Share Name Share Symbol Market Type Share ISIN Share Description
Capita Group LSE:CPI London Ordinary Share GB00B23K0M20 ORD 2.066666P
  Price Change % Change Share Price Bid Price Offer Price High Price Low Price Open Price Shares Traded Last Trade
  +1.90p +1.06% 181.70p 181.35p 181.65p 186.55p 173.60p 179.35p 4,213,625 16:35:25
Industry Sector Turnover (m) Profit (m) EPS - Basic PE Ratio Market Cap (m)
Support Services 4,909.2 -403.4 -51.6 - 1,212.50

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Date Time Title Posts
23/2/201807:54Capita with Charts2,423
31/1/201815:13Capita decapitated - the new carillion?-
11/1/201115:08US Consumer Prices / CPI charts & comparisons2
30/5/200802:38CPI : Real Inflation, Using figures18
06/7/200511:54Share buy-back2

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Capita Group (CPI) Most Recent Trades

Trade Time Trade Price Trade Size Trade Value Trade Type
2018-02-23 17:09:40181.7040,00072,680.00O
2018-02-23 16:53:03182.524,0007,300.60O
2018-02-23 16:52:31182.24100182.24O
2018-02-23 16:52:26182.16239435.36O
2018-02-23 16:51:59181.26500906.32O
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Capita Group (CPI) Top Chat Posts

Capita Group Daily Update: Capita Group is listed in the Support Services sector of the London Stock Exchange with ticker CPI. The last closing price for Capita Group was 179.80p.
Capita Group has a 4 week average price of 151.60p and a 12 week average price of 151.60p.
The 1 year high share price is 721p while the 1 year low share price is currently 151.60p.
There are currently 667,308,956 shares in issue and the average daily traded volume is 5,287,073 shares. The market capitalisation of Capita Group is £1,212,500,373.05.
kingston78: My experience in sharp share price movement is that it firstly tanks by 50%-75%, followed by gentler downward movement before a dead cat bounce where people see "value" or "trading opportunities". When realisation dawns the share price will halve and then halve again. 200 p has been the recent holding level, and then 180. Now 180 has been broken, I reckon it will go down to 100 p when a formal announcement of the rights issue is made. I will not be surprised to hear further bad news accompanying that announcement, items such as further impairment and/or provision, slower than expected negotiations for disposals or lower sale price. They may even increase the size of the rights issue under an Open Offer to all shareholders to subscribe for more shares at a really knocked down price. The company needs at least £1 billion to steady the course. There will be massive restructuring and layoff of staff/managers. Finally, the Pension Regulator and Pension Trustees will do their jobs properly this time, having learned the hard lessons from the saga of British Steel, BHS and Carillion.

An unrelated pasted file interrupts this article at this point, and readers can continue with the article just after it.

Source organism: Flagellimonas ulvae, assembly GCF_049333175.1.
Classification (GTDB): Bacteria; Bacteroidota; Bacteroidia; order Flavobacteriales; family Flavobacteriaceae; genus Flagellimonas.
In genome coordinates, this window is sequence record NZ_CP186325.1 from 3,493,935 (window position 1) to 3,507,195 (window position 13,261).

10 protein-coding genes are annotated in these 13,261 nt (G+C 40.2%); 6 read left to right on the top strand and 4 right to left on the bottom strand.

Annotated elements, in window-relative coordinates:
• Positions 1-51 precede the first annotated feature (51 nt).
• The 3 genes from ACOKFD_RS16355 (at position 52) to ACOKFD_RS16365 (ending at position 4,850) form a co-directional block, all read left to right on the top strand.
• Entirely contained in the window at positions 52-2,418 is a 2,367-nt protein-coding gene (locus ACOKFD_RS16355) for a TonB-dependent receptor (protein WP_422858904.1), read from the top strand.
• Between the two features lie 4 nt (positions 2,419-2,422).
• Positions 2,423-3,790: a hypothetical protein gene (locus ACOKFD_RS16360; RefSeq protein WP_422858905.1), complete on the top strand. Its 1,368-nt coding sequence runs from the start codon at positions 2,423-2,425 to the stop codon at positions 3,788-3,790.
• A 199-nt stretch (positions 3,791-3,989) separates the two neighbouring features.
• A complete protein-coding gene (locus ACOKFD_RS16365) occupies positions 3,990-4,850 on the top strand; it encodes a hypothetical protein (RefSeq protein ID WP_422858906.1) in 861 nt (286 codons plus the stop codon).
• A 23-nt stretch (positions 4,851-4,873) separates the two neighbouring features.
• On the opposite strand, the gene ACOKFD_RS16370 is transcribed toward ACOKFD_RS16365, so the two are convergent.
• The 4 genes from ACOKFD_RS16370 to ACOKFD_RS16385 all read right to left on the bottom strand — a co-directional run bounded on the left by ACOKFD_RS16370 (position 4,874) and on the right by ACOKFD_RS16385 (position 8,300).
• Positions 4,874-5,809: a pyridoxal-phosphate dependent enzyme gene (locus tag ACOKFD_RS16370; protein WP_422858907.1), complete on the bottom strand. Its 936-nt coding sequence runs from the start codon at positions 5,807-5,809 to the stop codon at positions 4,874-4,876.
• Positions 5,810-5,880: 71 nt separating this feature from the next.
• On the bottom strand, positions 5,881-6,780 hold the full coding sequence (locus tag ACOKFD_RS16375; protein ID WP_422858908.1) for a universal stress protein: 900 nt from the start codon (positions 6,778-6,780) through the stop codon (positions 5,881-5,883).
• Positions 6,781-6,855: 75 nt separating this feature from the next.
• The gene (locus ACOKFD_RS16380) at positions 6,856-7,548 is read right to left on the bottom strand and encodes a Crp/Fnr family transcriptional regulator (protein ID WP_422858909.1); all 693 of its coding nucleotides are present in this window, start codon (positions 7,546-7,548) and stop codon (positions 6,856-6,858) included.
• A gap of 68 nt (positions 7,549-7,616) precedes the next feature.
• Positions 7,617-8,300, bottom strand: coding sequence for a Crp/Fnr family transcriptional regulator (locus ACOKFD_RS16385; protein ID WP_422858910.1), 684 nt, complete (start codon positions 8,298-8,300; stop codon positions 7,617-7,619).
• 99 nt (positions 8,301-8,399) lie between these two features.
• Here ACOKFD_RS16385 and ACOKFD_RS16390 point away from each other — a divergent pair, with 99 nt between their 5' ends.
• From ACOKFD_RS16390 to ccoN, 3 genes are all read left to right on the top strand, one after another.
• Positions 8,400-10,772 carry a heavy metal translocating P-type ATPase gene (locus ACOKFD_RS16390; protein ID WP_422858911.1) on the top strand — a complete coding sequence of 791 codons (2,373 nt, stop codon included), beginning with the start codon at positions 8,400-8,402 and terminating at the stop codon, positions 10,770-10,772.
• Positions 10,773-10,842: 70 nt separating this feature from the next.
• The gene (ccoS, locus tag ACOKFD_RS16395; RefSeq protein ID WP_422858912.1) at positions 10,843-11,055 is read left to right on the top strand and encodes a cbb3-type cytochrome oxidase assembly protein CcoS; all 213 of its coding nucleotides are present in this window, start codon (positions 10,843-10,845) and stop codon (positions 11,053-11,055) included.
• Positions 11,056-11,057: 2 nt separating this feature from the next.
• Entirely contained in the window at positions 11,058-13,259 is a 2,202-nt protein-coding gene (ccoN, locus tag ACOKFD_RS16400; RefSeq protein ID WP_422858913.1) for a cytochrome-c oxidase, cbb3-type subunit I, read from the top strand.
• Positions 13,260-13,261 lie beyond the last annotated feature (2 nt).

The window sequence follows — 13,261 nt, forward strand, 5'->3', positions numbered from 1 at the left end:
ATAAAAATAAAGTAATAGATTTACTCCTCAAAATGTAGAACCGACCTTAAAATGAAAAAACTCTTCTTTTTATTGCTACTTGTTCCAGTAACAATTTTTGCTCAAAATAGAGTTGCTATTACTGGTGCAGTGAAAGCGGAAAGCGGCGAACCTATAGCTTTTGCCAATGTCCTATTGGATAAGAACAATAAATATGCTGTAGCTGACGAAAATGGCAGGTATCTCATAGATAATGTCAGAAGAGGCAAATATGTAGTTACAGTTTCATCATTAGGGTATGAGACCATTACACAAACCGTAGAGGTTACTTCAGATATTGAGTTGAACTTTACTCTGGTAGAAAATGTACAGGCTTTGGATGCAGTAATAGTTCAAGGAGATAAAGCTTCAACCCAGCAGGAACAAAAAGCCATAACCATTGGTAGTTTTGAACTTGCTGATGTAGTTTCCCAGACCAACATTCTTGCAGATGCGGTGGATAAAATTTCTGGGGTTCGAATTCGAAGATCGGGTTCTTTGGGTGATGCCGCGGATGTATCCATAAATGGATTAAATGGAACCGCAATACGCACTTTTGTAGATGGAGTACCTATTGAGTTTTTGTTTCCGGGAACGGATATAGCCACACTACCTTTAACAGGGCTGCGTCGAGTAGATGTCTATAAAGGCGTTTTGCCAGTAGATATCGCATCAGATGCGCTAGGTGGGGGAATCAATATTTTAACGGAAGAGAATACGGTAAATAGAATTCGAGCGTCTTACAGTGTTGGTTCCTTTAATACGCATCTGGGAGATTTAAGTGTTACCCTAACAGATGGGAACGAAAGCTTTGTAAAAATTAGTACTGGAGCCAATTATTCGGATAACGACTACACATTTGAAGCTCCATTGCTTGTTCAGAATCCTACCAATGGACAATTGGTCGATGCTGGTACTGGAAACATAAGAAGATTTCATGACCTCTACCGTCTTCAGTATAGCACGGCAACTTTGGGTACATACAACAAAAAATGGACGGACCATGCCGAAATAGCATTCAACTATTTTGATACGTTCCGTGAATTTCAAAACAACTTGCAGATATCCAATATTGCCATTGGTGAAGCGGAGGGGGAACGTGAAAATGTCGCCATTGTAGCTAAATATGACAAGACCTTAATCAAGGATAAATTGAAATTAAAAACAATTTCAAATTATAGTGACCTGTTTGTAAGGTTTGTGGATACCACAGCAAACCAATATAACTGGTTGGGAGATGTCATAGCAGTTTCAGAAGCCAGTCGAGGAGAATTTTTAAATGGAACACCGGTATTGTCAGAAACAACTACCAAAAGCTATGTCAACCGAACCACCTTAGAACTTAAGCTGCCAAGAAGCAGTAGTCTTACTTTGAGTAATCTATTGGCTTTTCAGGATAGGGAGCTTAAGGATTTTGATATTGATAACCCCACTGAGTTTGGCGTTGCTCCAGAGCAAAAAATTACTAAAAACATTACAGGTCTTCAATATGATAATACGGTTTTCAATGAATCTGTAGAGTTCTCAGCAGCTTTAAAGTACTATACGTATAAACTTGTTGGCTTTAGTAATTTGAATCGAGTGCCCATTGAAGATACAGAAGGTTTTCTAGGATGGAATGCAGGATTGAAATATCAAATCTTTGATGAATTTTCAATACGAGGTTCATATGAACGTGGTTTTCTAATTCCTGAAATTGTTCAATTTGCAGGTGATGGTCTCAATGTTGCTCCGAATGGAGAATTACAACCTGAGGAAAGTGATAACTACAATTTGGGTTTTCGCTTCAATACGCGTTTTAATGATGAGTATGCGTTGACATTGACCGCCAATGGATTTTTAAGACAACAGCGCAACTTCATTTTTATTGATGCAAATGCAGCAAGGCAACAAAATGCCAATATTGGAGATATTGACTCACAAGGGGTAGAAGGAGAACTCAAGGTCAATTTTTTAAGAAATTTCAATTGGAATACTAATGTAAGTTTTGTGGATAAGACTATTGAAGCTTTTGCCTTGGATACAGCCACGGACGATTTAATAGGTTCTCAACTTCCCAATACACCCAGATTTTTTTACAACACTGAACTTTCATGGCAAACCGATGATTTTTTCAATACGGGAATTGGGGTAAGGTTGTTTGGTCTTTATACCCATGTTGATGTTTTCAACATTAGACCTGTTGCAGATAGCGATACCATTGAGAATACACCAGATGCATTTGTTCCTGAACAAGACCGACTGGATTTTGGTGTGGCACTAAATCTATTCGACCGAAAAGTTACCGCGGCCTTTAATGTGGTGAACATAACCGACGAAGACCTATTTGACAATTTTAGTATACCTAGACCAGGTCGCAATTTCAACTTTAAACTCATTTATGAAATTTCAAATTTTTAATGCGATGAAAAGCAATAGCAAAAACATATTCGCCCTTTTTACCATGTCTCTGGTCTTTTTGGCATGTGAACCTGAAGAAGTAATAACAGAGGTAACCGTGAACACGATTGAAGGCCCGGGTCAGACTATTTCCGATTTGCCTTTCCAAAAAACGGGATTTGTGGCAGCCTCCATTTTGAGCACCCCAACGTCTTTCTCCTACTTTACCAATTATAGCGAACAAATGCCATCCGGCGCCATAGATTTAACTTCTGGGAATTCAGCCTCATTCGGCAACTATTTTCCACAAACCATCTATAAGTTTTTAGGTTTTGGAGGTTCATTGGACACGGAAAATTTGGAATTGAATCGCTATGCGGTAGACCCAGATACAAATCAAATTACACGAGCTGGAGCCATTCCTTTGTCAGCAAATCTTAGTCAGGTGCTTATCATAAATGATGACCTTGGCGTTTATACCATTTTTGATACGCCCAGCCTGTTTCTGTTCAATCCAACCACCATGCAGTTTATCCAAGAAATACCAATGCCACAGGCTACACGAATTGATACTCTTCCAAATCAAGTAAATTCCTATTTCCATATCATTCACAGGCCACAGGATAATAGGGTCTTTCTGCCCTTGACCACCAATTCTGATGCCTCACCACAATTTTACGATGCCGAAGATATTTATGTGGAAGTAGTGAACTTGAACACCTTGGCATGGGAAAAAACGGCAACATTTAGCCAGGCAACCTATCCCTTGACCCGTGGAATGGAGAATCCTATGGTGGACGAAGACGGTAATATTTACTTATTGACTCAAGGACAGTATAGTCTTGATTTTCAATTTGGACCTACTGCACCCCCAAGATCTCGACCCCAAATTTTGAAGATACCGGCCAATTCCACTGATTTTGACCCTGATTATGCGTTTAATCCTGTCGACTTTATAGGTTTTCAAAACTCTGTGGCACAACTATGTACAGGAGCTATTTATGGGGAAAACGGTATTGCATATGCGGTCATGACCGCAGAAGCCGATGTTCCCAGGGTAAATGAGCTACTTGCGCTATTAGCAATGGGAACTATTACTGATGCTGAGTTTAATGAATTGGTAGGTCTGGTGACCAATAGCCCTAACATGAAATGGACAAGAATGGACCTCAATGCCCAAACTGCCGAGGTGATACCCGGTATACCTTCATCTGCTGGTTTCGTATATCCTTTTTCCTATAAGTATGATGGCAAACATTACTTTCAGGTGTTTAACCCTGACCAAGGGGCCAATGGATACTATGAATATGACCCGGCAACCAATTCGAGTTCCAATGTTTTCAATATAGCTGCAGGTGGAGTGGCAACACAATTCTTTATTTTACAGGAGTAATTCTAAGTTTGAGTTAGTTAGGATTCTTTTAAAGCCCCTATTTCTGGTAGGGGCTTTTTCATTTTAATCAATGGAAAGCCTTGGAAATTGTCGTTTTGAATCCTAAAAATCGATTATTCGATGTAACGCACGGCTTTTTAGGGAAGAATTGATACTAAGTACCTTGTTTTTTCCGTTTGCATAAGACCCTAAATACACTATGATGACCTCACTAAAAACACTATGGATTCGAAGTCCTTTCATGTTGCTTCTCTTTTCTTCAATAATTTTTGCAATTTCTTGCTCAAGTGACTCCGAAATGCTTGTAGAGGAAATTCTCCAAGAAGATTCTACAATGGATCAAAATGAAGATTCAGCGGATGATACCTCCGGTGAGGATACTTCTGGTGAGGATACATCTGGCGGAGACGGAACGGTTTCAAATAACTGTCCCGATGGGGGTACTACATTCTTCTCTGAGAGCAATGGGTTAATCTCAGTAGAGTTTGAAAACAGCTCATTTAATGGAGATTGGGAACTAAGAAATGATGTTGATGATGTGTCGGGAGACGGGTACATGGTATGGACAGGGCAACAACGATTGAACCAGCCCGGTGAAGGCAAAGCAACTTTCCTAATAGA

kingston78: The balance sheet is negative if you strip out the worthless intangible assets. There will be a load of debt even after the £700 million rights issue. When you think the share price is cheap little do you know that it will be much cheaper. Some people were trading these shares, but the price could not penetrate above 200 p. I reckon that it will go below sub 100 p in time after announcement of the price for the rights issue, delay in disposal of some businesses or fetching lower sale price than anticipated. Pension regulators are knocking on their door. There are all sorts of financial and operating issues. It is easier to identify the problems but much more difficult to resolve. It will take 3 to 5 years to reorganise and run the remaining businesses into shape. Meanwhile there is no dividend, so income funds will avoid it. Where is the growth? It is in a survival mode. If I were the auditor I would have a problem with the "going concern".
kingston78: Some people such as Woodford just do not admit their mistakes, blaming external factors beyond their control. No one wins all the trades and there is bound to be losers. I think the share price rise of Capita yesterday and today is a dead cat bounce. In the next few months I expect to hear more disappointing news from Capita. When that happens sellers will move in and drive down the share price sharply. No one wants to take over a company such as Capita. It has suspended dividend, not one for Income Funds, nor for Growth Funds.